The cast of characters changes, but otherwise it’s the same, compelling story: Telluride Arts monthly Art Walk. The event, a celebration of the region’s artistic talent, is a meet and greet for art lovers of all stripes, locals and visitors alike. Venues all over town open their doors from 5 – 8 p.m. and favorite restaurants  – Cosmopolitan, La Cocina de Luz, La Marmotte, and the New Sheridan Chop House – offer Art Walk specials.

Among the many exciting goings-on at the July 2012 Art Walk this Thursday is a sneak peek at what’s in store for the Ah Haa School for the Arts 20th annual auction, Friday, July 20, 6 p.m. In the Daniel Tucker Gallery, Cirque D’ Ah Haa Silent Auction & Exhibit showcases the talent of contributing artists in every medium: painting, clay, sculpture, jewelry and more. Ah Haa plans to accept silent and absentee bids throughout the month of July, leading up to its main event starting with Art Walk.

In the East Gallery, Dieter Runge presents “Fear Nothing,” a selection of 100 woodblock prints inspired by nature, actual leaves used for printing, rock ’n’ roll, yoga, and everything else that regularly touches the artist’s life. The process varies from intuitive to highly conceptual, referencing the tradition of the 12” vinyl album covers as well as nods to movements in the history of art. The prints are as delightful as they are surprising in the run up to Dieter’s woodblock print workshop this weekend at Ah Haa, July 6-8.

Telluride Arts has a lot to crow about for its innovative programs showcasing grassroots regional talent, including its Gallery 81435, which showcases Contemporary Telluride in a setting reminiscent of New York’s Chelsea district. Across the street, its Stronghouse Studios and Local Artist Gallery hosts David Brankley’s paintings:

“I’m not an Impressionist artist in the mode of Monet, Cezanne, or Renoir. They were of their age and of their regions. I draw from many schools of painting and am influenced by many artists. I live as an individual, more individual than most, and no doubt paint as one, but looking at my own work I find it hard to always point to what is borrowed and what is 100% original. Let’s say I’m an Impressionist. At the very least, the word sounds nice and adds a little cachet to what I create on paper and canvas. Undoubtedly the original Impressionists have made an indelible impression on me and compromised any claims I might make on originality. ‘Telluride Impressionism,’ the name of my show, indicates that I practice this derivative but pleasing style of painting in Telluride Colorado. And the best of my art reflects the utter originality and flavor of this mythical mountain shambala.”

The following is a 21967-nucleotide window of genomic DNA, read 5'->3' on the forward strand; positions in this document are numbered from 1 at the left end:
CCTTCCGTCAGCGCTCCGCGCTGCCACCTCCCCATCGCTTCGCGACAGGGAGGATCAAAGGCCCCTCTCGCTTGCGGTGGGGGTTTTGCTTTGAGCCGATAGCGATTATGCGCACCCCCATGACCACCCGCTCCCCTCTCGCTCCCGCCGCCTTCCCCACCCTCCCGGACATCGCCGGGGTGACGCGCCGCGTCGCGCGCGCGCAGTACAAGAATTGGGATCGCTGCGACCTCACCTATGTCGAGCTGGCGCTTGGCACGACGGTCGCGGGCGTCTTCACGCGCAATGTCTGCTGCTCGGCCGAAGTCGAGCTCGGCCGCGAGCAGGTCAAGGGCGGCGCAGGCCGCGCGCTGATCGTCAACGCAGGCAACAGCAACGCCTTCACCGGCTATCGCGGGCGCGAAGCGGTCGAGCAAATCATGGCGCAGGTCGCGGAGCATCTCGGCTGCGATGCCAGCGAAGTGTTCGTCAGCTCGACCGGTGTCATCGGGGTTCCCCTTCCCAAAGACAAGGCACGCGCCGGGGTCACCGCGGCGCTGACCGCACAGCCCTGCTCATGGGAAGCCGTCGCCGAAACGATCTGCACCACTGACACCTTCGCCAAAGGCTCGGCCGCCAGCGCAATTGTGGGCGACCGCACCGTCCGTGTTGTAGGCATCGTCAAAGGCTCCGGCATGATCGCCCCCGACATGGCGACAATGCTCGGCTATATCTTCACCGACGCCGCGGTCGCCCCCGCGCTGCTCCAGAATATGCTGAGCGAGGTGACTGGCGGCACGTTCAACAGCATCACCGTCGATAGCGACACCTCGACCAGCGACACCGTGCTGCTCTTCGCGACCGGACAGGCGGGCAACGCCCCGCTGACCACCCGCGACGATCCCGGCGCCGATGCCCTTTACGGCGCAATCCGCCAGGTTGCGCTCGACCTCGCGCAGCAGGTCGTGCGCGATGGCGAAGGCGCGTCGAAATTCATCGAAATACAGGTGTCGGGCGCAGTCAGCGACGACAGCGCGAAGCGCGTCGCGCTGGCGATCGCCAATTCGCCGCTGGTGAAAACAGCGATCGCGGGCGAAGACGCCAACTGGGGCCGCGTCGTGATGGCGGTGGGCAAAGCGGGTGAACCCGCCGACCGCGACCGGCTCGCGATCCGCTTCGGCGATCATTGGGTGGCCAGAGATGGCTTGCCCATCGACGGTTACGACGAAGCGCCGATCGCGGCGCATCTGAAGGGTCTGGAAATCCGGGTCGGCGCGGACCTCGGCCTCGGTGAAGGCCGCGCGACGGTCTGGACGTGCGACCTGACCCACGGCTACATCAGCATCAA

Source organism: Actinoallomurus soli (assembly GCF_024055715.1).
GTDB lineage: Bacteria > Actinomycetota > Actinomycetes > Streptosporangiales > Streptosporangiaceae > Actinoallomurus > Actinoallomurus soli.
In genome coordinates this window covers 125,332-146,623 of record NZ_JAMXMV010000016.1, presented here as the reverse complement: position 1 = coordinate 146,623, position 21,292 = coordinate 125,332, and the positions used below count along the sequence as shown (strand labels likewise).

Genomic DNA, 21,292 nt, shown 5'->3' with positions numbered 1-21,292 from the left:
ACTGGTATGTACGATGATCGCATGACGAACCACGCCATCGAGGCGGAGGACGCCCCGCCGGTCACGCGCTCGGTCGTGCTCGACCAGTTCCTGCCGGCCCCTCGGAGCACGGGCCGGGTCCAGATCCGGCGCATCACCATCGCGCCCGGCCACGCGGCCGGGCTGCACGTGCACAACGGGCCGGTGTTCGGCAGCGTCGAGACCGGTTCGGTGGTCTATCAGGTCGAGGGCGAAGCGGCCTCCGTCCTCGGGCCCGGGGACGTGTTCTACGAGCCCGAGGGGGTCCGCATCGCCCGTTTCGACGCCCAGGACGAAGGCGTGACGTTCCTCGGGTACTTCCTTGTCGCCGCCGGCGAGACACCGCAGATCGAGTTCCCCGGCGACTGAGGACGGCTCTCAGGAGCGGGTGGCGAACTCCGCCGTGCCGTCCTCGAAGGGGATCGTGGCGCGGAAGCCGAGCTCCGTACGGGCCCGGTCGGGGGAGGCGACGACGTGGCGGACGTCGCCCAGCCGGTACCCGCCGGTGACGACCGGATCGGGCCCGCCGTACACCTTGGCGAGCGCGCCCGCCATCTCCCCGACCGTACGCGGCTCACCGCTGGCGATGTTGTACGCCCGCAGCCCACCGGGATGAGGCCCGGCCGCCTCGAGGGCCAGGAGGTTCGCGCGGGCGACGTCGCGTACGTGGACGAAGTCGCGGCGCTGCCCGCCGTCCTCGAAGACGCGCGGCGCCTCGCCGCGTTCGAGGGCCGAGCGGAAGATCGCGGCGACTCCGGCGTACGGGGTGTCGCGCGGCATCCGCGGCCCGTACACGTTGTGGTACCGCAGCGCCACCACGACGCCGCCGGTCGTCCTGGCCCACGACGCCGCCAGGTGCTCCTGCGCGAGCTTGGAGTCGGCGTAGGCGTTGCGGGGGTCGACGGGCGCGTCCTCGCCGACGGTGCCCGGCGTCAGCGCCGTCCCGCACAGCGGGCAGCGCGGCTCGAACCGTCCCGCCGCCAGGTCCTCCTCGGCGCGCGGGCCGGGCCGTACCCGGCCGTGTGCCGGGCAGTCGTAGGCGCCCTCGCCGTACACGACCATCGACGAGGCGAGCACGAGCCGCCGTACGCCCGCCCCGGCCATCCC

At her new location at 300 South Mahoney Drive in the Cimarron Lodge, base of Lift 7 near the Pedestrian Bridge, Linda Levin Designs/Desert Rose Telluride features stained glass panels, windows and objects, plus fresh cut flowers and arrangements. (The artist also does weddings and special events.)

Lustre Gallery hosts an artist reception with bronze wildlife artist Jim Eppler, whose deep appreciation for Mother Nature is evident in his lifelike interpretations of animals and birds, critters he first “captures” in sketchbooks and on film.

“My photos reveal their form and habits, but their gift to my soul is what inspires me to paint and sculpt.”

The Telluride Gallery of Fine Art has a reception for jewelry designer Cheryl Rydmark, including a show of new and classic designs such as her Telluride “sorority” necklace. There are also new oils by painter Julee Hutchison featuring “Telluride Horizons.” (Wine tasting compliments of Wine Mine.)

(To learn more about Cheryl, see related story in Telluride Inside.. and Out, by imbedding this link in your browser: For Julee, go to

Tweed Interiors features the work of Deborah Heffley Jones, who uses a mix of Venetian plaster and gold leaf in her paintings: “I’m not sure whether it is the color of nature or the nature of color that inspires me.”

Deborah’s tree paintings are the result of years spent living among high-alpine aspens in the Telluride region:  “The light of southwestern Colorado is bold and deliberate. In contrast, the artist’s water pieces were inspired by her new life on Orcas Island, Washington: “The light in the San Juan Islands is subdued and filtered, and the color of the sea is continually changing.” Her abstracts were inspired by the richness and colors of both environments.

The Wilkinson Public Library features Sue Hobby’s newest yarn creations. Time Machine is a hanging sculptural installation by Flair Robinson. There are also new works by Marishi, Jared David Paul and Ally Crilly’s students from Art Camp.

For more information about Art Walk or Kids Walk, pick up a free brochure at any participating venue and around town or call Telluride Arts 970-728-3930 or go to

For a preview, watch Clint Viebrock’s video showcasing some of the work.

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